In October 2020 council, under former mayor Doug McCallum, unanimously authorized city staff to purchase 16 adjacent parcels of land in Newton for future parkland, road alignment and civic projects. This involved 7.24 acres, part of which embraces the former site of a Rona store at 6965 King George Blvd. In January 2021 that same council unanimously decided to borrow $150.6 million for three major community projects although some councillors expressed trepidation about the city taking on so much debt.

The council authorized in January 2021 the borrowing, through the Municipal Finance Authority of British Columbia, of $40 million to construct a sports complex in the city centre, $20.6 million to build a sports and ice complex in Cloverdale and $90 million to construct a community centre in Newton.

Then in January 2023, the Newton Business Improvement Association issued a press release calling on city officials to “re-imagine” the future 75,000 square-foot Newton Community Centre, which at the time was expected to be open to the public by the end of 2024 though construction has not commenced.

Philip Aguirre, executive director of BIA, questioned why that site was chosen seeing as the community’s the area’s “civic core” is on the other side of King George Boulevard, with a wave pool, transit hub, Newton Arena, seniors centre and library, making for “multiple redundant components.”

This past Friday, March 1, Bains confirmed that the community centre is a “priority for us, we want that recreation centre built. It’s so important for the community.”

However, he added, the “difficult spot” the city finds itself in is that “it’s one thing to make an announcement for the recreation centre and it’s an entirely different thing to actually have the financial means to build it and to actually have a place where we can build that expediently and so council is looking at options on how to get it built without having to break it up into smaller pieces. We’re considering all options.”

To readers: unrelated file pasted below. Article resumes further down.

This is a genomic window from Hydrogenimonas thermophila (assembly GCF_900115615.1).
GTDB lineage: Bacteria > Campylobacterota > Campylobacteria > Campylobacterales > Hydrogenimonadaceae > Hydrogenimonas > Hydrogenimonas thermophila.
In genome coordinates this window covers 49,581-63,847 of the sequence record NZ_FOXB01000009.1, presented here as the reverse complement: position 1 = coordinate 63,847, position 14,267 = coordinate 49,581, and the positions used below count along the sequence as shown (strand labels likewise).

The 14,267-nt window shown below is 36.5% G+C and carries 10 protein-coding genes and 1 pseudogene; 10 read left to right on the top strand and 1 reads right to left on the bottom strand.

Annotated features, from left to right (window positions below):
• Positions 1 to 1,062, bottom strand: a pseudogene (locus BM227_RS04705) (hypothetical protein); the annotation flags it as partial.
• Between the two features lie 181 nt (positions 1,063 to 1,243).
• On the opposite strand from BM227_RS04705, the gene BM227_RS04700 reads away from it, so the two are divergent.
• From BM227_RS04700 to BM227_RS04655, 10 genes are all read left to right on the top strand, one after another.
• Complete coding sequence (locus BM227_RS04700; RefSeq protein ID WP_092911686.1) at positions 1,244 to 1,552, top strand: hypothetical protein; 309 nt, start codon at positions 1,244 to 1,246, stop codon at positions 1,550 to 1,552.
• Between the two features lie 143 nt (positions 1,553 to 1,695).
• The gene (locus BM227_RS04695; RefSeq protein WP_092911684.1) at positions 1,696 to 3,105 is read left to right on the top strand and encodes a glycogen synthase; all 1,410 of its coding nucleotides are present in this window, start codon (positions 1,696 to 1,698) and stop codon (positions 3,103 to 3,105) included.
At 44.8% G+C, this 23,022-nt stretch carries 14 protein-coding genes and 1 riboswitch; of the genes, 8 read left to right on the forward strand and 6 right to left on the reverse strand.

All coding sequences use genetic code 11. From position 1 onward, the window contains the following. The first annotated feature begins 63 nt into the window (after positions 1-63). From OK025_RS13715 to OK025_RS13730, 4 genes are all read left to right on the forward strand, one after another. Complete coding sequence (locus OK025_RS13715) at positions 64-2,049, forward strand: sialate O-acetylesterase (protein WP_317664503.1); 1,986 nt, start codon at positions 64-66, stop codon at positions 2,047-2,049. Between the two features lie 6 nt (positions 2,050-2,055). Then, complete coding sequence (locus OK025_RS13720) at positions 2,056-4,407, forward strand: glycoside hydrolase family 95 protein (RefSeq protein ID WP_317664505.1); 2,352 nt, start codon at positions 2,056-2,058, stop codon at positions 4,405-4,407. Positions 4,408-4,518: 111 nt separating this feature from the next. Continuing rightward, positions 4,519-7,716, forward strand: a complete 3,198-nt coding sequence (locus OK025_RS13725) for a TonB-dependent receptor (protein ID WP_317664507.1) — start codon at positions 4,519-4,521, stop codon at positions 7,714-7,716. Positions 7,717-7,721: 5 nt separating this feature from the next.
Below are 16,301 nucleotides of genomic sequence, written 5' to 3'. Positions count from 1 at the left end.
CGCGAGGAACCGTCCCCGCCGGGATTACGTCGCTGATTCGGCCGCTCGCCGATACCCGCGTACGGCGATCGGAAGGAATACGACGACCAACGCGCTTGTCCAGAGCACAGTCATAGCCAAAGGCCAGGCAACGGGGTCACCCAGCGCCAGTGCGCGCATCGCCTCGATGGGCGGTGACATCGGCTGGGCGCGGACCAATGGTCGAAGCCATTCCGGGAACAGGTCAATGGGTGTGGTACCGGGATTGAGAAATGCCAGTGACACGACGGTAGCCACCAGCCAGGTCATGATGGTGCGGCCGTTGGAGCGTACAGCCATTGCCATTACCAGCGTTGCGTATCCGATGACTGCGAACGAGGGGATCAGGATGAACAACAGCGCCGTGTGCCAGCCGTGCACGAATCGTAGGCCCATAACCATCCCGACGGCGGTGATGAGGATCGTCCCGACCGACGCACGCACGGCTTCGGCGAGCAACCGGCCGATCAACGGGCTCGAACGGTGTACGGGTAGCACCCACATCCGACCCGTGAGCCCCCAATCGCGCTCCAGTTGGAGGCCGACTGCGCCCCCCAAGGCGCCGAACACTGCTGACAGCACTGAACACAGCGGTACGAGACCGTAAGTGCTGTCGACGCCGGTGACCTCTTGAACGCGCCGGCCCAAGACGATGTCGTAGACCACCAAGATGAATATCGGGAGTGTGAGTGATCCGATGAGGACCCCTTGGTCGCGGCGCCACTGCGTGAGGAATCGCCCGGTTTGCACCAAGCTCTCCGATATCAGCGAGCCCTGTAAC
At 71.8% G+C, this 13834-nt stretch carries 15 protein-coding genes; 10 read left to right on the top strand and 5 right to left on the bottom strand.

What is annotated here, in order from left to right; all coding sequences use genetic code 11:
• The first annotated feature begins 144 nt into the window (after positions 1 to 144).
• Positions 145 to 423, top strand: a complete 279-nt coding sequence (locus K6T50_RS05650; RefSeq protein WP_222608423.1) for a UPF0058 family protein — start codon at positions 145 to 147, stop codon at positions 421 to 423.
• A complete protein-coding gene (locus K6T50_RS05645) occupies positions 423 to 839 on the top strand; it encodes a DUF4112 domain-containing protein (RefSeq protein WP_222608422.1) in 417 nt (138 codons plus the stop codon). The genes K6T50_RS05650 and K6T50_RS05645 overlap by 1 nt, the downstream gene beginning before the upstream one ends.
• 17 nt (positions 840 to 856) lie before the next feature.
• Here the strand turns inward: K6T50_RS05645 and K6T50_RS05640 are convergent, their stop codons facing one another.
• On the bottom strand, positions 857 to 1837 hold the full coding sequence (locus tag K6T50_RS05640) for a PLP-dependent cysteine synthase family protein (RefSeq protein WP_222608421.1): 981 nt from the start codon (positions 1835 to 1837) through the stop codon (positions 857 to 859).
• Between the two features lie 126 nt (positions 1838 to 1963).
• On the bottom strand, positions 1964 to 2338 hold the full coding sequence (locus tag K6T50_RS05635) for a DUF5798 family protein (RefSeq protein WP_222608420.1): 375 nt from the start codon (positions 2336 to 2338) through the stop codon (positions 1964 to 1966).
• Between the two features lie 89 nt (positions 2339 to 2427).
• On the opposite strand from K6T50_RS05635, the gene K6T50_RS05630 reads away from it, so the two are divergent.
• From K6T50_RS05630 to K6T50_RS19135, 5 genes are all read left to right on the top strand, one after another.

Speaking to the previous council’s assignment of the first phase of the project, Bains noted that with the rising cost of construction, “if we build phase one today, phase two will be 10 times more expensive down the line so we as a city have to look at creating these public amenities sooner rather than later because we’re not going to get any cheaper for us to build.”

So, the city is looking at different ways to get the community centre “up as a complete project as fast as possible. Now if that takes an additional few months of planning and consideration, I think that’s a small investment in the overall savings we’ll have over time,” Bains said. For the time being, the site remains “a lot with a sign on it.

“There’s a lot of backroom planning going on it right now, it’s a project that’s being reconsidered not in the sense of are we going to build it, it’s how can we build it faster and how can we build it all in one shot.”

Meantime, during Locke’s first State of the City Address, on Feb. 15, she revealed that Surrey is looking to build a 12,000-seat arena/stadium and while the preferred location is currently near Chuck Bailey Recreation Centre and BC Lions’ practice field in the city centre, a feasibility study will also consider sites in Cloverdale and Newton.

Bains told the Now-Leader that while Newton is “clearly one of the areas being looked at” he cannot divulge the Newton locations.

“I’m not able to comment on that,” he said.

Asked if the former Rona site, where the Newton Community Centre is expected to be built, is one of the sites being considered for this arena/stadium project, Bains replied “not as far as I’m aware, no.”

“To build a stadium you’d have to have a unique site, it would have to be of a certain size, and it would have to be along certain transporation corridors I would assume, to make it successful. Newton’s in need of transit. We need that BRT (Bus Rapid Transit), and eventually we need that SkyTrain line right up King George Highway in order to support any type of infrastructure like a stadium. I mean, the residents of Newton currently are in gridlock often so prior to any sort of consideration for any large-scale capital infrastructure like a stadium, I think we need to focus on transit before we ever get there.”

That said, he added, Newton contains roughly 30 per cent of Surrey’s population and is “a place where you are going to see some nice public amenities in the future.

“Whether this stadium comes or not, I mean that’s also under discussion. There were a few communities that Mayor Locke mentioned and they were Newton Cloverdale and the City Centre area in Surrey and everything is being looked at now, how likely any one of them or the other, that’s still up in the air. But it’s still being considered.”

About the Author: Tom Zytaruk

I write unvarnished opinion columns and unbiased news reports for the Surrey Now-Leader.